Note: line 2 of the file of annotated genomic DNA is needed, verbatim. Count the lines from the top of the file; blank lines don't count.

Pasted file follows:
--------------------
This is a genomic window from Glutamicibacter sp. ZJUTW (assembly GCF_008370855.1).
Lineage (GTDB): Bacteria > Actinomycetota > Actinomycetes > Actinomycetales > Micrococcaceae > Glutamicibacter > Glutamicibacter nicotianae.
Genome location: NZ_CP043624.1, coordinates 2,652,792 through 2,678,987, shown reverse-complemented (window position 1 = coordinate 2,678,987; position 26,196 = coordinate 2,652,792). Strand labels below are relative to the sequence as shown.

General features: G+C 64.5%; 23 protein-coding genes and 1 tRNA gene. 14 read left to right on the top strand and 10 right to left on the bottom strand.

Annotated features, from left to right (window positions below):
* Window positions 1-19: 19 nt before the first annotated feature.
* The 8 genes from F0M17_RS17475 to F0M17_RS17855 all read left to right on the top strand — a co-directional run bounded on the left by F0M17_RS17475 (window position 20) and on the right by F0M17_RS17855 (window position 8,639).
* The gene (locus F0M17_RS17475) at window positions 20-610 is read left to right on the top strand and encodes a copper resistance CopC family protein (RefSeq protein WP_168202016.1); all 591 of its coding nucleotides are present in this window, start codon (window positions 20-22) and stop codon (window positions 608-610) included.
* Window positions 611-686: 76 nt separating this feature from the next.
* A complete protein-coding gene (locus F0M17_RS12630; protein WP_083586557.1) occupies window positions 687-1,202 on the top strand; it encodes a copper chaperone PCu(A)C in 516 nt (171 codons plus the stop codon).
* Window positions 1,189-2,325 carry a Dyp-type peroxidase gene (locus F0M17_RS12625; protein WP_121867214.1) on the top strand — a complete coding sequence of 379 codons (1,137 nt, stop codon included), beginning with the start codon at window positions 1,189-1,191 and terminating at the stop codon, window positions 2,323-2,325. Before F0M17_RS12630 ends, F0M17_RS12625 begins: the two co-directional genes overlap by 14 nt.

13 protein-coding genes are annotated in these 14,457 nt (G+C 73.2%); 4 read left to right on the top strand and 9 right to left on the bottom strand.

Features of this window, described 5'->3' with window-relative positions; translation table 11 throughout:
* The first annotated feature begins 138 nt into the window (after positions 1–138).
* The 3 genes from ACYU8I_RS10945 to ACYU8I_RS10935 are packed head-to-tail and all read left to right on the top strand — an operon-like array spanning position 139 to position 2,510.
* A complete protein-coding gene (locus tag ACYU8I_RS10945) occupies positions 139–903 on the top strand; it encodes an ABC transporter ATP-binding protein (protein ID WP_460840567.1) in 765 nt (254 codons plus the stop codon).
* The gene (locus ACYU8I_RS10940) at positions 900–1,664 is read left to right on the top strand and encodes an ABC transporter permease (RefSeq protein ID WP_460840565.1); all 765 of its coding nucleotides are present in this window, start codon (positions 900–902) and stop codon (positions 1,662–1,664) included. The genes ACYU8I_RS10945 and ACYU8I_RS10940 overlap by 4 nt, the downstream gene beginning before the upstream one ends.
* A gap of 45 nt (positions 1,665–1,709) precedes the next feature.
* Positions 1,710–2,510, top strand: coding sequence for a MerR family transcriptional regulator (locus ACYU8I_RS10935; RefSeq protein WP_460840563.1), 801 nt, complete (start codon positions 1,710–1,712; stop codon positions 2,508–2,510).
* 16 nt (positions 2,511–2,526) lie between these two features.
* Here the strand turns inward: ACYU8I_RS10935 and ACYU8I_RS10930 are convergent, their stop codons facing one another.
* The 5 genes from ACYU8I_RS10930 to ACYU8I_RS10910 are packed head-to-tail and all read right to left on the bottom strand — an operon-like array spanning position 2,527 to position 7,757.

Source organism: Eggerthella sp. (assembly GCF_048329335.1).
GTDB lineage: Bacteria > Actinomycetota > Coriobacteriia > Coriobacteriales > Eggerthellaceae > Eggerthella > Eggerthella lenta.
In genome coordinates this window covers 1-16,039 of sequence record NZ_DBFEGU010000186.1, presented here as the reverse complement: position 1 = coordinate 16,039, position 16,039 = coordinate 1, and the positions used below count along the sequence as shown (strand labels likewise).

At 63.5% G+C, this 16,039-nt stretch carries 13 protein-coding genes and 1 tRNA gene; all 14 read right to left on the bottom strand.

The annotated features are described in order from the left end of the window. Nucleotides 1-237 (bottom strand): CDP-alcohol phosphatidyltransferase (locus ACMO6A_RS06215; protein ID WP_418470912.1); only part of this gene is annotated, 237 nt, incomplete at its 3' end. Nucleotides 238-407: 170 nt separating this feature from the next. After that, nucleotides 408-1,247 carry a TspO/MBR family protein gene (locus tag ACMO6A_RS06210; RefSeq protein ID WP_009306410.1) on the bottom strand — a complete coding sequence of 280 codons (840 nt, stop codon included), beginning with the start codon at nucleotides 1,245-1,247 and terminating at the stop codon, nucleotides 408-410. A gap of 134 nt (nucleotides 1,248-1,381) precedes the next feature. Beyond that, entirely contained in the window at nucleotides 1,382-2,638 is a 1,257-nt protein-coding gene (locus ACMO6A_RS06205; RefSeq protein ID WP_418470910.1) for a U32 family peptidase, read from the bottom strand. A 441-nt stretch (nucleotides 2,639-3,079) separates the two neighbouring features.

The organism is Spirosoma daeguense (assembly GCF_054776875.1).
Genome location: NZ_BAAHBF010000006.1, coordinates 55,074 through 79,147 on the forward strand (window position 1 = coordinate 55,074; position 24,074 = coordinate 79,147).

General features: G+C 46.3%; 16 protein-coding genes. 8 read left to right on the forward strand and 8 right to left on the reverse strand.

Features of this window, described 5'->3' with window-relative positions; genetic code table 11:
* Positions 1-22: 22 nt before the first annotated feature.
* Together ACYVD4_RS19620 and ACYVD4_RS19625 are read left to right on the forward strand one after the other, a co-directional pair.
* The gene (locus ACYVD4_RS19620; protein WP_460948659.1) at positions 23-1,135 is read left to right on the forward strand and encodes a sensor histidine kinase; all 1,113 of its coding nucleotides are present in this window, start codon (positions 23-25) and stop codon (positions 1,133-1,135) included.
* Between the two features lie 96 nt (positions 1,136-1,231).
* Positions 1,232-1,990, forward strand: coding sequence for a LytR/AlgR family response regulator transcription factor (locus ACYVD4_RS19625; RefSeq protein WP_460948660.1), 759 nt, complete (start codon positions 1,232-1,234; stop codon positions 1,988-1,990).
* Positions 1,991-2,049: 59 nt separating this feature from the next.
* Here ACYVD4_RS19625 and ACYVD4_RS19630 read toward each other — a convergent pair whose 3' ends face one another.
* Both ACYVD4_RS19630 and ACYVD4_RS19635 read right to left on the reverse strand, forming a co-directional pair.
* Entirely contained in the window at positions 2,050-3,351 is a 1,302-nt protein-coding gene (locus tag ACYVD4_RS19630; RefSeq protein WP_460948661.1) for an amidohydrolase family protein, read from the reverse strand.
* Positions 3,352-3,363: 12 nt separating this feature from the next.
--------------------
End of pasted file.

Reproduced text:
Lineage (GTDB): Bacteria > Actinomycetota > Actinomycetes > Actinomycetales > Micrococcaceae > Glutamicibacter > Glutamicibacter nicotianae.